Patients with Alzheimer’s disease and other forms of dementia commonly exhibit increased aggression, delirium, and agitation during the early evening, a phenomenon known as “sundowning”. These symptoms take a huge toll on patients’ families and caregivers, and are the most common reason that patients are institutionalized. Until now, however, it hasn’t been known whether this daily pattern of waxing and waning agitation and hostility is directly regulated by the body’s central circadian clock.
Studies by researchers at the Beth Israel Deaconess Medical Center (BDMC) have now demonstrated the circadian control of aggression propensity in male mice, and identified a neural circuit within the brain’s central circadian clock, the suprachiasmatic nucleus of the hypothalamus (SCN), which modulates this daily rhythm of aggression.
Headed by Clifford B. Saper, M.D., chair of the Department of Neurology at BIDMC, the researchers say their findings in mice are consistent with the increased aggression observed in humans during sundowning, suggesting that a pathway equivalent to that identified in mice could be disturbed in patients with neurodegenerative diseases.
“Our results in mice mimic the patterns of increased aggression seen in patients during sundowning,” Dr. Saper says. “This new research suggests this pathway may be compromised in neurodegenerative diseases. Examining changes to this pathway in patients could provide insight into future interventions that could greatly improve the quality of life for patients and caregivers alike.” The BIDMC team, working with international collaborators, reports its findings in Nature Neuroscience, in a paper entitled, “A hypothalamic circuit for the circadian control of aggression.”
Circadian rhythm disruption is a prominent feature of multiple neurodegenerative, neurodevelopmental, and neuropsychiatric diseases that are also associated with verbal and physical aggression, the authors write. “However, whether the central circadian clock directly regulates aggression, a complex motivated behavior, and the circuit basis by which it may do so remains unknown.”
The team hypothesized that the tendency to display aggressive behavior changes across the 24-hour day, and that the SCN’s central circadian clock might regulate the rhythm in aggressive propensity via a signalling pathway to neurons within the ventromedial nucleus of the hypothalamus (VMHvl), which have previously been shown to directly regulate attack behavior in male mice.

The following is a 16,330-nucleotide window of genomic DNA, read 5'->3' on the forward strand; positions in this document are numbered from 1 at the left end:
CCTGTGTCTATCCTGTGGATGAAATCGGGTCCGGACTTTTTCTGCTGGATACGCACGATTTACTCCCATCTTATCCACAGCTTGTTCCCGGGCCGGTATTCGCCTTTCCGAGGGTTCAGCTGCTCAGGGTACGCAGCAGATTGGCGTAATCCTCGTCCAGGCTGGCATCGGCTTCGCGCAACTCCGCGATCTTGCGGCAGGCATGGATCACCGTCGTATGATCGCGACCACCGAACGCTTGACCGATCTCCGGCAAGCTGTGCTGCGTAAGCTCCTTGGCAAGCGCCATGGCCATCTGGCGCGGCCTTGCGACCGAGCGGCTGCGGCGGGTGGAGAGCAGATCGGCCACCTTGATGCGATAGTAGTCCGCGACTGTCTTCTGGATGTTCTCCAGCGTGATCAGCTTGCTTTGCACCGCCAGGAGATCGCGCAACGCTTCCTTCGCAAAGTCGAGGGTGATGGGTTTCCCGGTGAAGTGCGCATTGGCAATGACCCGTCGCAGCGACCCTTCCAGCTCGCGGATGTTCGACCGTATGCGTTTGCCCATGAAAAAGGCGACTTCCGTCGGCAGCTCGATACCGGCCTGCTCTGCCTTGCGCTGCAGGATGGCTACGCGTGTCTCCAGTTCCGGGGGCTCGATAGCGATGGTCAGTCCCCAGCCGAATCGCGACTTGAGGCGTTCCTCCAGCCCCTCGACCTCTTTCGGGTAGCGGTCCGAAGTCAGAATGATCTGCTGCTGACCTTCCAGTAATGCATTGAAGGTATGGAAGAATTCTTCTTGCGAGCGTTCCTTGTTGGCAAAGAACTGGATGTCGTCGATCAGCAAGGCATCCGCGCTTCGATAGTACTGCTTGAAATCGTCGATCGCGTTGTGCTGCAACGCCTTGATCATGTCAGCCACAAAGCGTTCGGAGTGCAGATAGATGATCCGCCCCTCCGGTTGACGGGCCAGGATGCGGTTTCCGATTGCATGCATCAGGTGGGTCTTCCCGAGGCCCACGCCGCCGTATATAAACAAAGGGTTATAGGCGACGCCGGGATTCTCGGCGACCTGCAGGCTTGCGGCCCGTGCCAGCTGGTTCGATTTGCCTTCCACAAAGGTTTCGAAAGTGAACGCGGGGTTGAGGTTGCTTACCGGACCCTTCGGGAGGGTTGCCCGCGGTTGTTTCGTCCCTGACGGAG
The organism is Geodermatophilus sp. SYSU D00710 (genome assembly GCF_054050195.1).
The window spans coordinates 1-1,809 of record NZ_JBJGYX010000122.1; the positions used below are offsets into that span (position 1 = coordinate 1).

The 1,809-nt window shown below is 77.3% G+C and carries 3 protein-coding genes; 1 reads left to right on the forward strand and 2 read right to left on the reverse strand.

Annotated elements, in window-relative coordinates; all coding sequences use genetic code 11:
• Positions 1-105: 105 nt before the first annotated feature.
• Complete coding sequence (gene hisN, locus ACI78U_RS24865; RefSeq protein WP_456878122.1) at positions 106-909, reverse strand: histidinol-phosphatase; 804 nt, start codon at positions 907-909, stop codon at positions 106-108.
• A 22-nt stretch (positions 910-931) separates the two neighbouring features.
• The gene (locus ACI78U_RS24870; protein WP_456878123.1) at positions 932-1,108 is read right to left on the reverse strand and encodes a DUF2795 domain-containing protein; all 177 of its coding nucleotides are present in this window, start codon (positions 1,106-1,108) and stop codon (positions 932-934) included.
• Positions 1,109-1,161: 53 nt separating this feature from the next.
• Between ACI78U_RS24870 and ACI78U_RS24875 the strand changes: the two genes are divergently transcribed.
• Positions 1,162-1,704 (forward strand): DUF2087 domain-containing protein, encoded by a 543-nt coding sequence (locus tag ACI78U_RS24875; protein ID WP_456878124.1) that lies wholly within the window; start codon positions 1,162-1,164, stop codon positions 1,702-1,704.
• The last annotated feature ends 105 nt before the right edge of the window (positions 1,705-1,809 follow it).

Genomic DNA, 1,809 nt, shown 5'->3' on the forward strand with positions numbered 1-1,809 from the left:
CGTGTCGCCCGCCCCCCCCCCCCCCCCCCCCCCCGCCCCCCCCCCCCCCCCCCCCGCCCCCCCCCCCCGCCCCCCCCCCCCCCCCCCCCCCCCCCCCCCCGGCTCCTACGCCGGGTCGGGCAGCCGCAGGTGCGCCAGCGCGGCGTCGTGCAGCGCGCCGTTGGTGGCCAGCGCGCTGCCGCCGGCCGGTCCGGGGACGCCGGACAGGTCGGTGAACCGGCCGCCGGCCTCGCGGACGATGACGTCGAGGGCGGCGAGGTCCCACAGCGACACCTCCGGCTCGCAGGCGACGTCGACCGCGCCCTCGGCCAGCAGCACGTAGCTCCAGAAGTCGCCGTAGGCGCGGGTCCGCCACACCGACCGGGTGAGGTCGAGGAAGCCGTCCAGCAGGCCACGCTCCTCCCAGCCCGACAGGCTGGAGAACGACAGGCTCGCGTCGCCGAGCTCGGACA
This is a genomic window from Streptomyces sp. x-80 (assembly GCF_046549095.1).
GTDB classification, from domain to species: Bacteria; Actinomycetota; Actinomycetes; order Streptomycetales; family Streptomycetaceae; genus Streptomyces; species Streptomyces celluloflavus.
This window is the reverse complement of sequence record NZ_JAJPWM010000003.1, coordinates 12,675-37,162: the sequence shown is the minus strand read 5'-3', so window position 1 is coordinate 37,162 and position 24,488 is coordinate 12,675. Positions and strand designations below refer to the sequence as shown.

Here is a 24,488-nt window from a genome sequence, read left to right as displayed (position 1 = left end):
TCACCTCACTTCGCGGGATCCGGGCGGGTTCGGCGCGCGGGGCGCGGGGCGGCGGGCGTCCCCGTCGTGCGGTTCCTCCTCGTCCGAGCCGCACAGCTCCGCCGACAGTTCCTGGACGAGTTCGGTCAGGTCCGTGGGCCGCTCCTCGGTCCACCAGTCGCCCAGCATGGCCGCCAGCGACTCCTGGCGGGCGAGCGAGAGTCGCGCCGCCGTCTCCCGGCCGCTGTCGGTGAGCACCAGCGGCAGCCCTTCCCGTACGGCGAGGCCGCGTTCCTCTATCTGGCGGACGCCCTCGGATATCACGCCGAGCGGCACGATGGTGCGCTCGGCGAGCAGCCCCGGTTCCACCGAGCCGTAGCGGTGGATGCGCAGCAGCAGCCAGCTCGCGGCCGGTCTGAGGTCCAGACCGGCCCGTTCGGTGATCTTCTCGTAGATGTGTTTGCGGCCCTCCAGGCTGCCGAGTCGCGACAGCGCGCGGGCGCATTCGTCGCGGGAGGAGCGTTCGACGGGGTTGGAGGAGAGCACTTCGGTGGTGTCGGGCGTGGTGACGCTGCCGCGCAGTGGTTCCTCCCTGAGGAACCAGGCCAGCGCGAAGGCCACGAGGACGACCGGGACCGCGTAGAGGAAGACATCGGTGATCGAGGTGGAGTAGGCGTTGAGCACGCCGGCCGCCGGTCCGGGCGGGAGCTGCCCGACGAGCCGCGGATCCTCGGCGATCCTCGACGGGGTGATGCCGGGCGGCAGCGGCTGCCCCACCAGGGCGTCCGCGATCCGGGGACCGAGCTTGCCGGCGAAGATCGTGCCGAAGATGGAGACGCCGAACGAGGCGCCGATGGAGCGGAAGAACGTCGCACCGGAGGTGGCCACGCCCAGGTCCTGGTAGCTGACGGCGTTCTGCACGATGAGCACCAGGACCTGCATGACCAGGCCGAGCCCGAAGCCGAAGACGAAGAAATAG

The team first carried out a series of observational studies, which confirmed that the tendency of male mice to display aggressive behaviour towards a male intruder displayed a daily rhythm. “The mice were more likely to be aggressive in the early evening around lights out, and least aggressive in the early morning, around lights on,” Dr. Saper states. “It looks like aggressiveness builds up in mice during the lights on period, and reaches a peak around the end of the light period.” The effects weren’t just due to the presence of light, however. Mice kept in total darkness displayed similar patterns of aggression during the daytime and night-time hours.
When the researchers then disabled GABA neurotransmitter signalling via neurons in the supraventricular zone (SPZ)—which functions as a post-synaptic relay between the SCN clock and downstream structures—the mice lost their rhythmic tendencies to aggression, and became more aggressive overall. Optogenetically based circuit mapping and a series of genetically targeted neuronal manipulations then confirmed the presence of direct functional synaptic connectivity between the SPZ neurons, the vast majority of which are GABAergic, the authors point out, and the VMHvl aggression locus. “We uncover[ed] a previously undescribed, functional, polysynaptic circuit connecting the SCN clock with VMHvl neurons known to regulate attack behaviour,” they state.
The team's studies also identified a parallel pathway from the SPZ through another set of neurons in the central VMH (VMHc), to the VMHvl neurons, “forming an intra-VMH circuit that, upon activation, also drives attack behaviour…Our data strongly suggest that input from the SCN clock to VMHvl neurons, either directly from SPZ neurons or indirectly through VMHc neurons, may increase or decrease the rate of this progression and the intensity or duration of consummatory attack behavior, depending on the time of day of the encounter.”
The researchers conclude that a better understanding of how the SCN clock and its primary synaptic relay, the SPZ, modulate aggressive behavior will have “important implications” for treating patients with neurological disorders associated with circadian dysfunction and physical and verbal aggression. “Our results showing that disruption of SPZGABA output produces increased behavioral aggression during the early resting phase (early in the light period, for mice) are temporally consistent with the increased aggression seen during sundowning, suggesting that the SCN→SPZ→VMH pathway may be com- promised in such neurodegenerative diseases.”
They suggest that examining neuropathological changes to the same pathway in patients with Alzheimer’s disease and other neurological conditions could provide key insights that could help to direct the development of new approaches to improving the quality of life for both patients and their caregivers.